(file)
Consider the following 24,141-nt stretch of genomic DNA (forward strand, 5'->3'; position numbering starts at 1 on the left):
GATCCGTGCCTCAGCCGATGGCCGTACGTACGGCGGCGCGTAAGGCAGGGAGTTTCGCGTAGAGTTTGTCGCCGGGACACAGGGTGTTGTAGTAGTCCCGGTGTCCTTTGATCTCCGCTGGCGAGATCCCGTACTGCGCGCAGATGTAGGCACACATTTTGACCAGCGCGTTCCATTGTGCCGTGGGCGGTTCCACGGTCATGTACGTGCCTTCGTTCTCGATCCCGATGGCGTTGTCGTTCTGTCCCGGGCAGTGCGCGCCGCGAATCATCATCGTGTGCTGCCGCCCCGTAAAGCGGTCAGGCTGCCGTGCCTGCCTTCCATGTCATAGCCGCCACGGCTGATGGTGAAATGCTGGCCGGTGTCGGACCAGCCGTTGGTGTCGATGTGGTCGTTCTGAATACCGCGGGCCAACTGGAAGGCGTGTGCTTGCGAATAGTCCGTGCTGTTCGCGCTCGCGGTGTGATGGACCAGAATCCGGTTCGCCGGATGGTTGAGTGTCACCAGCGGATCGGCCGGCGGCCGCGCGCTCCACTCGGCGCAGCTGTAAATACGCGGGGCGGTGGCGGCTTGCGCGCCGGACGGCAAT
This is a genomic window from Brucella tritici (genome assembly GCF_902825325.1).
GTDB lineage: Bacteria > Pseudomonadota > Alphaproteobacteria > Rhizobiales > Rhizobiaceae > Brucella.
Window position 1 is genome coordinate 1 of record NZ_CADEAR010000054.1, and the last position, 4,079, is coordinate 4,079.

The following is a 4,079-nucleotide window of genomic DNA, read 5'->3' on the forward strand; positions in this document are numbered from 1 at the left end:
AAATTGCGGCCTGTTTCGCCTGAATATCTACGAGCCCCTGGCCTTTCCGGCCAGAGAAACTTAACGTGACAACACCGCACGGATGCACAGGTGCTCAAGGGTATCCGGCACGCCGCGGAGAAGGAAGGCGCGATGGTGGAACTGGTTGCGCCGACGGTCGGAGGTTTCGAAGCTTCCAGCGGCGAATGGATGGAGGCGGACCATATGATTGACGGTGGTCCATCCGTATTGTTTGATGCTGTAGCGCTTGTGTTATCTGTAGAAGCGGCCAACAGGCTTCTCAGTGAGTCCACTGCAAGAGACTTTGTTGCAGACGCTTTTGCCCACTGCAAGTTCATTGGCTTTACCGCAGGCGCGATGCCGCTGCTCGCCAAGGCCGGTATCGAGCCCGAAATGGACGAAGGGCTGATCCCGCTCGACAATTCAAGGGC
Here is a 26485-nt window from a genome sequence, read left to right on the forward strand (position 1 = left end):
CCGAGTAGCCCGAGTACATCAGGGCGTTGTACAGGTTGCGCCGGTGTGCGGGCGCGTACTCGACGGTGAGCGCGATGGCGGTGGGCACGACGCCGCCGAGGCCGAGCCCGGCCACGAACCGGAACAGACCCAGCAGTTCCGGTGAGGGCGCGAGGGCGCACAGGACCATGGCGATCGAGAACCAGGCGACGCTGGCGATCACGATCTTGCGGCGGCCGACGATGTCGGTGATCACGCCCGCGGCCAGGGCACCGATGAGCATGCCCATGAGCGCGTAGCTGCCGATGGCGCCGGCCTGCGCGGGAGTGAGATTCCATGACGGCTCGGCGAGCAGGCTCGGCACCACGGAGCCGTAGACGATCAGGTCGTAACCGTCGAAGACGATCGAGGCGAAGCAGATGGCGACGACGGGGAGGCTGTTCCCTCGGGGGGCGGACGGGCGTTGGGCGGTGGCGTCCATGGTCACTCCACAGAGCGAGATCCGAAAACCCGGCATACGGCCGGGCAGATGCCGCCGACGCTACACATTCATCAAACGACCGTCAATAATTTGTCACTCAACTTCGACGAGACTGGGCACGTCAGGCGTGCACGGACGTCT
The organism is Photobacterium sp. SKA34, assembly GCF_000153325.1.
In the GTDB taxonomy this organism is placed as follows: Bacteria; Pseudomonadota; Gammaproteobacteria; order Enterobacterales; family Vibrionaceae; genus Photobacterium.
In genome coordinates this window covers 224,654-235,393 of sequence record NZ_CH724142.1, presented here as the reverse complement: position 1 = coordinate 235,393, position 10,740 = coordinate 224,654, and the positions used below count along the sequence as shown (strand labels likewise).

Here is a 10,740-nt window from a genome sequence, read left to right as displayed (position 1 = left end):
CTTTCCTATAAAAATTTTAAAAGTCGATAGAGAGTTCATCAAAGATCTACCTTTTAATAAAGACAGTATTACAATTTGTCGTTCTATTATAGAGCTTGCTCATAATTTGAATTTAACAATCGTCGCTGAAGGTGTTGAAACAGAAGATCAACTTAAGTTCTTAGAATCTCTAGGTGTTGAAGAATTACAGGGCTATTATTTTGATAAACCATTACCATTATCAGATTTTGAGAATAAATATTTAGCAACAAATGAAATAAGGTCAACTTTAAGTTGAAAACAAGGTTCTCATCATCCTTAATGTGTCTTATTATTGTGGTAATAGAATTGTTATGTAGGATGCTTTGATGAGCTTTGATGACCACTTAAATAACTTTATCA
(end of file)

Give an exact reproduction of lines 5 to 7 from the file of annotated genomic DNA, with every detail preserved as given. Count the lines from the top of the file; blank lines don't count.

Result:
Window position 1 is genome coordinate 1 of record NZ_CADEAR010000054.1, and the last position, 4,079, is coordinate 4,079.

The following is a 4,079-nucleotide window of genomic DNA, read 5'->3' on the forward strand; positions in this document are numbered from 1 at the left end:
AAATTGCGGCCTGTTTCGCCTGAATATCTACGAGCCCCTGGCCTTTCCGGCCAGAGAAACTTAACGTGACAACACCGCACGGATGCACAGGTGCTCAAGGGTATCCGGCACGCCGCGGAGAAGGAAGGCGCGATGGTGGAACTGGTTGCGCCGACGGTCGGAGGTTTCGAAGCTTCCAGCGGCGAATGGATGGAGGCGGACCATATGATTGACGGTGGTCCATCCGTATTGTTTGATGCTGTAGCGCTTGTGTTATCTGTAGAAGCGGCCAACAGGCTTCTCAGTGAGTCCACTGCAAGAGACTTTGTTGCAGACGCTTTTGCCCACTGCAAGTTCATTGGCTTTACCGCAGGCGCGATGCCGCTGCTCGCCAAGGCCGGTATCGAGCCCGAAATGGACGAAGGGCTGATCCCGCTCGACAATTCAAGGGC